No. 64 - Jul-Aug 1989
Libyan Desert Glass weighing as much as 16 pounds are found in an
oval area measuring approximately 130 by 53 kilometers.
pieces are concentrated in sand-free corridors between north-south dune
ridges. The origin of this immense deposit of glass has been attributed by
some to ancient nuclear explosions and alien activities, but investigating
scientists have always been satisfied with a meteor-impact hypothesis.
recent study (abstract below) also opts for this explanation, although no
one has found a crater of suitable size or other supporting evidence.
Libyan Desert Glass (LDG) represents 1.4 x 109 g of natural glass fragments
scattered over about 6500 km2 of the western Desert of Egypt. We made a
systematic study (employing INAA, microprobe and mass spectrometry
techniques) of several varieties of LDG and locally associated sand and
sandstone to provide insight into the nature and formation of these
enigmatic glass fragments.
These studies indicate that:
Although the LDG has restricted major element compositions (97.98 wt% SiO2 ;
1-2 wt % Al2 O3 ) their trace element contents (ppm) (Fe, 490-5200; Co,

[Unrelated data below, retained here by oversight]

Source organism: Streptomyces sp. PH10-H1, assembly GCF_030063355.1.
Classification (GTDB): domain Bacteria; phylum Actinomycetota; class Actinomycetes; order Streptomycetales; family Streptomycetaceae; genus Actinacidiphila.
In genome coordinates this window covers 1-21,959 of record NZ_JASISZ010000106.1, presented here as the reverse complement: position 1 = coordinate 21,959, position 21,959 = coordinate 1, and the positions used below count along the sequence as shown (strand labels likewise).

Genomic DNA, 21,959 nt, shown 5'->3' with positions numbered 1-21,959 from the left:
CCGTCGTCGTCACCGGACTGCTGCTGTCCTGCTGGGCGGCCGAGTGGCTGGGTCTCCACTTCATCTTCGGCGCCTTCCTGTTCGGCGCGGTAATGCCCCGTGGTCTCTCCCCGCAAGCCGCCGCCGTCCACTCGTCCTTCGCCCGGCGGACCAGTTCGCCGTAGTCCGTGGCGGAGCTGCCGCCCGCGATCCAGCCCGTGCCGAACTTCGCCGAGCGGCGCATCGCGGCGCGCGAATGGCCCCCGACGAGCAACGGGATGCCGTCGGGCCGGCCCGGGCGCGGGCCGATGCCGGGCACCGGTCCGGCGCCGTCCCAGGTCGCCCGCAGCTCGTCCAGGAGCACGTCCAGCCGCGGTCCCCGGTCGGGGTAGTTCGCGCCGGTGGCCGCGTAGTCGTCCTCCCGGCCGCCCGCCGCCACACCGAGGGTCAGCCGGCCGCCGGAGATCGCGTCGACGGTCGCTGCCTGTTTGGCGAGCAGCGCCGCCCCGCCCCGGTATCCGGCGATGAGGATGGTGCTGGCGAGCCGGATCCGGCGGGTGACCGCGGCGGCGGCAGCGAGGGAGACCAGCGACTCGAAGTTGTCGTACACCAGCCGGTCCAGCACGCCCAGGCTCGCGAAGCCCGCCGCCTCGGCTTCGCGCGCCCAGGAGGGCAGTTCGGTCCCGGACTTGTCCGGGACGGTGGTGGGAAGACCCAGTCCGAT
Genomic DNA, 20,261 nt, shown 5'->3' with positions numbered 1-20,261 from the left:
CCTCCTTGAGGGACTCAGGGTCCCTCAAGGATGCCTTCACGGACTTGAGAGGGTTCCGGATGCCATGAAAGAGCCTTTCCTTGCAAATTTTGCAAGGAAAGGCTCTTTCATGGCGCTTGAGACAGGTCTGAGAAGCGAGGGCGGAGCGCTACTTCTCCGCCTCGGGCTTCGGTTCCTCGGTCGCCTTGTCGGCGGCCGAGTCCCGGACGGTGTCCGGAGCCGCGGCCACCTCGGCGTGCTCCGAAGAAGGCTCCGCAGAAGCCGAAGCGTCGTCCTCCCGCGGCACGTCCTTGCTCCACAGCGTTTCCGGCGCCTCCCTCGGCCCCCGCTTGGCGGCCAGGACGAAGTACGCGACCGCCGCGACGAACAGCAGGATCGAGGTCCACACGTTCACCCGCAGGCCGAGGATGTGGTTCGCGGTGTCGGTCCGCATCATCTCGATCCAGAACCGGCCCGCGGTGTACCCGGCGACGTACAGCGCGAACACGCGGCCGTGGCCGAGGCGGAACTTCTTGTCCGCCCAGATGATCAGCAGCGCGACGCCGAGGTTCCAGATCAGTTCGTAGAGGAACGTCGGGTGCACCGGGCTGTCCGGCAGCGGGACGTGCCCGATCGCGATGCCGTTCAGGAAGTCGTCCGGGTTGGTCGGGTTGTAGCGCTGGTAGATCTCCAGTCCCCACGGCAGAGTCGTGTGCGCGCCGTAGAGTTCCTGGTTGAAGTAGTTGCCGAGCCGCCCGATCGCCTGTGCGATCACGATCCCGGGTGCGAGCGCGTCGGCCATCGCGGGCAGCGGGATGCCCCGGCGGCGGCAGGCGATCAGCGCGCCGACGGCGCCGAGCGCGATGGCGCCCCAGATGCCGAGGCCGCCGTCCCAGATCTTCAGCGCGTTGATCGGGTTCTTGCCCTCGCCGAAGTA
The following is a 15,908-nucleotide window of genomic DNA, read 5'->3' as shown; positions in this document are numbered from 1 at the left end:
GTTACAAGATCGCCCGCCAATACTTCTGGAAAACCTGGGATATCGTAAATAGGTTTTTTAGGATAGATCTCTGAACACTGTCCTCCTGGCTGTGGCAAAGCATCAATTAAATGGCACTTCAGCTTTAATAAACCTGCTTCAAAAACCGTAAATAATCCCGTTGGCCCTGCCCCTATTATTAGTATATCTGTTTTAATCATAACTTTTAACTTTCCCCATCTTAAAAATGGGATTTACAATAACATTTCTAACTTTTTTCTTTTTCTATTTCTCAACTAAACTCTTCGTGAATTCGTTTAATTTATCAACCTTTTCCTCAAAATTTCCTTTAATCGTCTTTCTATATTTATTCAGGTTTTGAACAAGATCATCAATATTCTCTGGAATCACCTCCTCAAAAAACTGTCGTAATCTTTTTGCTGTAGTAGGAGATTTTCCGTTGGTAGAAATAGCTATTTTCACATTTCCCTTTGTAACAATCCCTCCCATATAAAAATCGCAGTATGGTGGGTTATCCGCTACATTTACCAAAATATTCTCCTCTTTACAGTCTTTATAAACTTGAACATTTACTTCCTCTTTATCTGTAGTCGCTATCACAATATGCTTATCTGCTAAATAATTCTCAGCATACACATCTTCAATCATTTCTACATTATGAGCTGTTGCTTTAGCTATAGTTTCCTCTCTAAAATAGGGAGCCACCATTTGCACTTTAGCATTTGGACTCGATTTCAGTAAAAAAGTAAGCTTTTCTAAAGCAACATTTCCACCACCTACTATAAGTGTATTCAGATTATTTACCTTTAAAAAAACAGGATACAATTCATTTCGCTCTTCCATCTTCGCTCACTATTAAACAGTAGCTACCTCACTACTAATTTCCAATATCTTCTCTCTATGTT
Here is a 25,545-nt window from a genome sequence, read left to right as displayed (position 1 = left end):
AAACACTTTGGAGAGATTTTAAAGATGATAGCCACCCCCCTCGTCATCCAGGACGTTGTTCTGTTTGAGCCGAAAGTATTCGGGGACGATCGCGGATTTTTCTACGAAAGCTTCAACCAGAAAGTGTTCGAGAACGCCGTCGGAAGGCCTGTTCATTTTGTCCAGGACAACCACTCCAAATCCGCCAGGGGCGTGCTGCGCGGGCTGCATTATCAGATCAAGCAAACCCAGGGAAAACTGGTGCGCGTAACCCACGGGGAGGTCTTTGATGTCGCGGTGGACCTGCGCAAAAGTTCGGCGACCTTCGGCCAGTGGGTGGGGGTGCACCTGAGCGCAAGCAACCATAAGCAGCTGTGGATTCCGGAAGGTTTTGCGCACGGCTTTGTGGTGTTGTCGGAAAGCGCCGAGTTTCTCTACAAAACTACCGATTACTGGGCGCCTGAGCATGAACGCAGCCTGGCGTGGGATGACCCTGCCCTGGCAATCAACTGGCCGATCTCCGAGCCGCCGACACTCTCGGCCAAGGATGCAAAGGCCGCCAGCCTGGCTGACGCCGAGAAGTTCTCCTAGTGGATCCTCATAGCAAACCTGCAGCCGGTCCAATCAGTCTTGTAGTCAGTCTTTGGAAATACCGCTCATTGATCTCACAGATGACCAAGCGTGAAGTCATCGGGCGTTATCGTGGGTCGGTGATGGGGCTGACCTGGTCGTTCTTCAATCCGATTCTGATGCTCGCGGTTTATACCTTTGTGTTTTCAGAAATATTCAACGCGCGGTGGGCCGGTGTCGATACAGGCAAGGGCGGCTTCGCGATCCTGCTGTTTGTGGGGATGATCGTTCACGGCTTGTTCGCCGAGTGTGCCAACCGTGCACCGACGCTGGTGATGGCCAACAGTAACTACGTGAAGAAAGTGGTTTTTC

0.2-1.2; Cr, 1.2-29 and Sc. 0.462.5) vary by as much as a factor of 5 to 30
The LDG fragments exhibit a factor of three variation in the REE abundances
(La, 5.4-15.3 ppm). They all show parallel and steep LREE enriched patterns
([La/Sm]N , 3.8-4.2) and flat HREE ([Tb/Lu]N , 1.1- 1.2) and distinct
negative europium anomalies (Eu/Eu*, about 0.5)
The gases in the vesicles of
LDG (N2 , Ar, O2 , CO2 , H2 O and their
dissociation products) are present in proportions consistent with derivation
from the terrestrial atmosphere
Dark streaks present in some samples of
LDG contain significantly higher
siderophile element abundances (Ir, about 0.5 ppb), possibly representing a
"Our studies suggest that
LDG is the product of meteorite impact into quartz-rich
surficial eolion and alluvial sand, and perhaps also into quartz-rich
sandstone, of the western Desert of Egypt."
(Murall, A.V., et al; Eos, 70: 379, 1989.)